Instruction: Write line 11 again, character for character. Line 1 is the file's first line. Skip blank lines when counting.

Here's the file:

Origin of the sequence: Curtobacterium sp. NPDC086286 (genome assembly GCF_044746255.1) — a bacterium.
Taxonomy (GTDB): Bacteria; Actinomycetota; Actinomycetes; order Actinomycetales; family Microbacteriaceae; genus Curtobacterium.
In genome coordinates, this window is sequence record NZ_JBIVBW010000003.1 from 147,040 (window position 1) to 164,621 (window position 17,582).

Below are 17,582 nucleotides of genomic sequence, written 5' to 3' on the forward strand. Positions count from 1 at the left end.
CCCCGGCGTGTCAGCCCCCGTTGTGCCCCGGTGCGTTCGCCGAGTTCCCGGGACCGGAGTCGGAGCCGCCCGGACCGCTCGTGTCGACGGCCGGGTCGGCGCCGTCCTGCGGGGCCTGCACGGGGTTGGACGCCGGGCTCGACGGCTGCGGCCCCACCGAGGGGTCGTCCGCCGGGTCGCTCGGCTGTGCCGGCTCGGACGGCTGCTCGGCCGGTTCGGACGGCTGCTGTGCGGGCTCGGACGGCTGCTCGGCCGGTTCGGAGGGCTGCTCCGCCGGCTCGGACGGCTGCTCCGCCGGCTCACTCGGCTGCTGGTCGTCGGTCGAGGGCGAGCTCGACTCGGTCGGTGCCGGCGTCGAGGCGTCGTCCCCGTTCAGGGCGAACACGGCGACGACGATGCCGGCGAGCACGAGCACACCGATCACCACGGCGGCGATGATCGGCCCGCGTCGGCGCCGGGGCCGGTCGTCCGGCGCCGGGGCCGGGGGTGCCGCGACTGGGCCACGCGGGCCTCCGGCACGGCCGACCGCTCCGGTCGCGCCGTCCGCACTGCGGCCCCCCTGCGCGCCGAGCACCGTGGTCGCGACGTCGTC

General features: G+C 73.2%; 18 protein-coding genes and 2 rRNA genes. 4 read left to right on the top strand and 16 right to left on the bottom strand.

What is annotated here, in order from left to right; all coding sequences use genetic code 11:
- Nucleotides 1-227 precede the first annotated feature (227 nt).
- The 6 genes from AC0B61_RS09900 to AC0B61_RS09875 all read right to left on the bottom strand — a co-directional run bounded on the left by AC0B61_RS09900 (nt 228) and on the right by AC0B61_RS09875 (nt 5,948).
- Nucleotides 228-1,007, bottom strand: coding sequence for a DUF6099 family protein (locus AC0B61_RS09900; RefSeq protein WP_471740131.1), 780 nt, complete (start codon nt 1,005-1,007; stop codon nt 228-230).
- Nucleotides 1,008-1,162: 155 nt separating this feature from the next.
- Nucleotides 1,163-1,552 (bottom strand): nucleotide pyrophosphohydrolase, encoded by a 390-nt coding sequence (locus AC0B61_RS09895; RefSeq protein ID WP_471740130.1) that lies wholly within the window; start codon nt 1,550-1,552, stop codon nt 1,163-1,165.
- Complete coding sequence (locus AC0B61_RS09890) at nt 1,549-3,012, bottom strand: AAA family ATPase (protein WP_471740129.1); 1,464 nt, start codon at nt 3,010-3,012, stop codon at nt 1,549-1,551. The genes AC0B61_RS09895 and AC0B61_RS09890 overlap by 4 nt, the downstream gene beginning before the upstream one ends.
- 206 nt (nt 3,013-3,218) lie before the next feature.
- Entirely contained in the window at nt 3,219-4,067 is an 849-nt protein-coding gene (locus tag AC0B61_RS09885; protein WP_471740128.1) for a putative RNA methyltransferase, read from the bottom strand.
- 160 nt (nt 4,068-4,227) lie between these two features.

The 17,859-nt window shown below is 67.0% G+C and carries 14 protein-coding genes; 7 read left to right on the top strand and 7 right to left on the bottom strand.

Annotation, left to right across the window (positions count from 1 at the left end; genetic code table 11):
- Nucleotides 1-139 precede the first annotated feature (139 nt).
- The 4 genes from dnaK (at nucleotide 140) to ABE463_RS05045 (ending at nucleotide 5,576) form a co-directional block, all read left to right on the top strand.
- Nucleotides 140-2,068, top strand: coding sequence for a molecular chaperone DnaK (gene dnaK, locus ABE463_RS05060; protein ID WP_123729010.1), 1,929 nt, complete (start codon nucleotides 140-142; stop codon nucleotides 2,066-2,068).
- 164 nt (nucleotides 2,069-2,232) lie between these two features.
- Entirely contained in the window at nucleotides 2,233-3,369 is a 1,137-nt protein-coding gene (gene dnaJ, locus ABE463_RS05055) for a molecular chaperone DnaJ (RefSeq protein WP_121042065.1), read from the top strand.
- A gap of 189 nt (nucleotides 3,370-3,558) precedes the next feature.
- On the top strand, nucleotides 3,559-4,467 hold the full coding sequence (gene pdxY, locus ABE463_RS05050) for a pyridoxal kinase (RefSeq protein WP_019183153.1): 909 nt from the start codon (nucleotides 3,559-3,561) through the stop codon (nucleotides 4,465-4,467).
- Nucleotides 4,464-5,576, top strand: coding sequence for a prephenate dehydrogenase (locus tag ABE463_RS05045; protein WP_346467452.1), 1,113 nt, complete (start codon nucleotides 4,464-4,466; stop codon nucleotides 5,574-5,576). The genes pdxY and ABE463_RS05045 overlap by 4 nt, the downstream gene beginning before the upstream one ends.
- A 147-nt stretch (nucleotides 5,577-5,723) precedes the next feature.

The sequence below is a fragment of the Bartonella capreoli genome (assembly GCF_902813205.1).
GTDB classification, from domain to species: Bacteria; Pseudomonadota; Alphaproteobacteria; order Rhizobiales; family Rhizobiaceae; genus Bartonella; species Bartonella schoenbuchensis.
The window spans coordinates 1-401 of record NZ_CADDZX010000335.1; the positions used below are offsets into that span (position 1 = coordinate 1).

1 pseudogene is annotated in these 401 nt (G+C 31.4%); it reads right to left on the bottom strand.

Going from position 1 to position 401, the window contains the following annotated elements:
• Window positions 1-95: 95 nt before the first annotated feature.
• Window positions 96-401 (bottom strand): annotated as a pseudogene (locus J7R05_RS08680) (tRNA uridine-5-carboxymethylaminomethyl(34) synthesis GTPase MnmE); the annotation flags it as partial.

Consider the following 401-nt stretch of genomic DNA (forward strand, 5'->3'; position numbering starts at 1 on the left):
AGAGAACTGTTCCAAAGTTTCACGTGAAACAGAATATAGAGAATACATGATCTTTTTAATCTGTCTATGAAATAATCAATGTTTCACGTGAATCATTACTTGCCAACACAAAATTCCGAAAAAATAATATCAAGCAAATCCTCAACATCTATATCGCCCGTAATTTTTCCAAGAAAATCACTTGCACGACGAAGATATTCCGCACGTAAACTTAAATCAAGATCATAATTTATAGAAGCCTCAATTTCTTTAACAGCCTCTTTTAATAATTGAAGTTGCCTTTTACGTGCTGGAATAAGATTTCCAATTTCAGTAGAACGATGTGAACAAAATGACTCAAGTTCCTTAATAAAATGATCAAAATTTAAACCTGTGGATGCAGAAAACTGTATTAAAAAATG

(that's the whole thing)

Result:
- Nucleotides 1,008-1,162: 155 nt separating this feature from the next.